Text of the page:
TSB 005: Host a Board Meeting People Seek to Attend

board development growth leadership nonprofit the saturday boardroom Sep 10, 2022
TSB 005: Host a Board Meeting People Seek to Attend

Read Time: 3 minutes 

This week's tip: Light a fire to turn your board meetings into events your members seek to attend.

Have you ever gone to a board meeting and struggled to stay awake? Maybe you hosted the meeting and struggled to keep people engaged?

What if you had a template to make your board meetings an event people look forward to?

I call it The BONFIRE Board Preparation Approach©.

I can’t take full credit for it, because my mother perfected it when she led the local Chamber of Commerce. I just documented and refined it as I began to serve on boards myself.

And it absolutely works.

Here’s how to start your BONFIRE:

  1. Begin with the ending. Choose the one thing you want to come out of the board meeting. What is the purpose of this specific gathering? What do you need board members to decide on or accomplish during or after the meeting?
  2.  Outline your approach to accomplish this one thing. Here are common examples:
    1.  Inform or educate on a difficult situation or crisis
    2.  Persuade to take a specific course of action
    3.  Motivate to accomplish a critical goal
  3.  Nurture creativity. Our brains get a rush of dopamine whenever we experience something in a new or fresh way. Novelty makes us happy, so be creative. Here are a few things you can plan to do:
    1.  Choose an interesting food, beverage, or snack (bonus points if it ties to the agenda or your nonprofit organization)
    2.  Invite a guest speaker to address the one thing you want to achieve
    3.  Choose a different room or location for the meeting (use sparingly)
    4.  Show a video designed to attract donors
    5.  Conduct a short icebreaker exercise when new members are added
    6.  Use role-play to demonstrate fundraising skills
  4.  Frame questions for your agenda. Consider the question(s) that agenda items and reports are designed to answer and develop key talking points to answer those questions in a pithy way while encouraging others to do the same. Here is an example of a common board agenda with questions in the reports section to give you some ideas and possibly serve as a guide.
    1. Call to Order
    2. Approval of the Agenda and the Minutes
    3. Reports
      1. Board President: Are there any introductions, strategic initiatives, or news the board should know and be prepared to act on?
      2.  Executive Director: Are there any risks, successes, additions, or departures the board should know and weigh in on?
      3.  Finance Director: Are we in a healthy or unhealthy financial position? What can the board do to assist?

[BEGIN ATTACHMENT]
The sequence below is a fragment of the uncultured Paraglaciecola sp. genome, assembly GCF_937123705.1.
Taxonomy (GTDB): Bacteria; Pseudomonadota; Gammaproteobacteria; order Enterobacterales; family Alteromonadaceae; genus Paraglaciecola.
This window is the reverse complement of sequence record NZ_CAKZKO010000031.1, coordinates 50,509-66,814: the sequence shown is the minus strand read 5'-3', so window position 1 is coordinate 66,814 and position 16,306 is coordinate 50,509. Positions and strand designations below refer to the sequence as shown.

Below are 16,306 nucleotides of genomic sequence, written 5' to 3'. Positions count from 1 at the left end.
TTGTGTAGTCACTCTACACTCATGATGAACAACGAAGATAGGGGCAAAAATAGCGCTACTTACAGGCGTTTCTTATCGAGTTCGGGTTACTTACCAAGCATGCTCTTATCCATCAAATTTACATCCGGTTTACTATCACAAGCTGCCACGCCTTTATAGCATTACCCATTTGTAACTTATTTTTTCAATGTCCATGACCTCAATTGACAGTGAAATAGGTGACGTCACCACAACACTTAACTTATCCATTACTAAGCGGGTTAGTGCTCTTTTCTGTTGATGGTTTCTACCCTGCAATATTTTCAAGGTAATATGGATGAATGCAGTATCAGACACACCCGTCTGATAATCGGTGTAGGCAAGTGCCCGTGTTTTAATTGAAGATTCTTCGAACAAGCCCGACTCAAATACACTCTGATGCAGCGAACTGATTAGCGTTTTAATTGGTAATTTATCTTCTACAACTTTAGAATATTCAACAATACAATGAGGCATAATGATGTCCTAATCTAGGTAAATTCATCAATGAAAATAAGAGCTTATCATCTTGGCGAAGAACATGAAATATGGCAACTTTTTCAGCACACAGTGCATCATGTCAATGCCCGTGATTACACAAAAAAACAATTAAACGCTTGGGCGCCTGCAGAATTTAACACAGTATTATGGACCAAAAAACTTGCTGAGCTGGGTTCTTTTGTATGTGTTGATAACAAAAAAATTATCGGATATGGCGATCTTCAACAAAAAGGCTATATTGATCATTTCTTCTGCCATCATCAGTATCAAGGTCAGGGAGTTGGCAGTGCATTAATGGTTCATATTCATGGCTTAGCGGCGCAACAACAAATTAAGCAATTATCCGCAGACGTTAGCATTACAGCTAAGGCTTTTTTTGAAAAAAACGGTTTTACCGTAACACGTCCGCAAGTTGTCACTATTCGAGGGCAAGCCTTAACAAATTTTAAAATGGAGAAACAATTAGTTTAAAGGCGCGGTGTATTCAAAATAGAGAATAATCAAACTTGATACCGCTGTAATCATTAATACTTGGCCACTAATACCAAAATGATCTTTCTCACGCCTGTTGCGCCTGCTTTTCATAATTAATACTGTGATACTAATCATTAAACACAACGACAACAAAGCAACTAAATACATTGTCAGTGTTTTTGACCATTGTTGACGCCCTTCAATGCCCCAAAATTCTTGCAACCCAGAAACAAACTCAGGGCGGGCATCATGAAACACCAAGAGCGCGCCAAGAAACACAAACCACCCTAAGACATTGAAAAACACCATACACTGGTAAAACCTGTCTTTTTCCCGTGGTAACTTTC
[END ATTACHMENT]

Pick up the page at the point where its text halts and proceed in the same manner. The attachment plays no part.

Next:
4.  Nominating Committee: Do we have a slate of officers to consider? Which positions still need board volunteers?
      5.  Governance Committee: Are there recruitment, policy, or succession matters the board should know and weigh in on?
      6.  Marketing and Public Relations Committee: How effective are the efforts to attract donors and volunteers to the organization, and what assistance can the board provide
    4. Old Business
    5. New Business
    6. Comments and Announcements
    7. Adjournment
  1.  Inform everyone on the agenda of their role, the amount of time they will have, and what the intended purpose (see item 1) is for this specific meeting. Enlist them as allies to support achieving that goal within the timeframe allotted.
  2.  Release the board meeting agenda and packet and include a statement on the one thing you hope to achieve from this meeting, i.e., a vote, a consensus, a clarification, a volunteer, etc.
  3.  Engage with enthusiasm during the meeting and take note of what you and others enjoyed about the meeting so you can build on it going forward.

Try The BONFIRE Board Preparation Approach© for three meetings and let me know how it goes.  I can't wait to hear how it works for you.  

Here's the short version: 

1.  Begin with the ending.

2. Outline your approach.

3. Nurture creativity.

4. Frame questions for your agenda.

5. Inform everyone on the agenda of their role.

6. Release the board meeting agenda and packet.

7. Engage with enthusiasm during the meeting.


 See you again next Saturday.

Whenever you're ready, there are three ways we can help you:

  1. Register for one of our upcoming workshops here
  2. Book me to speak at your upcoming event here.
  3. Explore our consulting services here.

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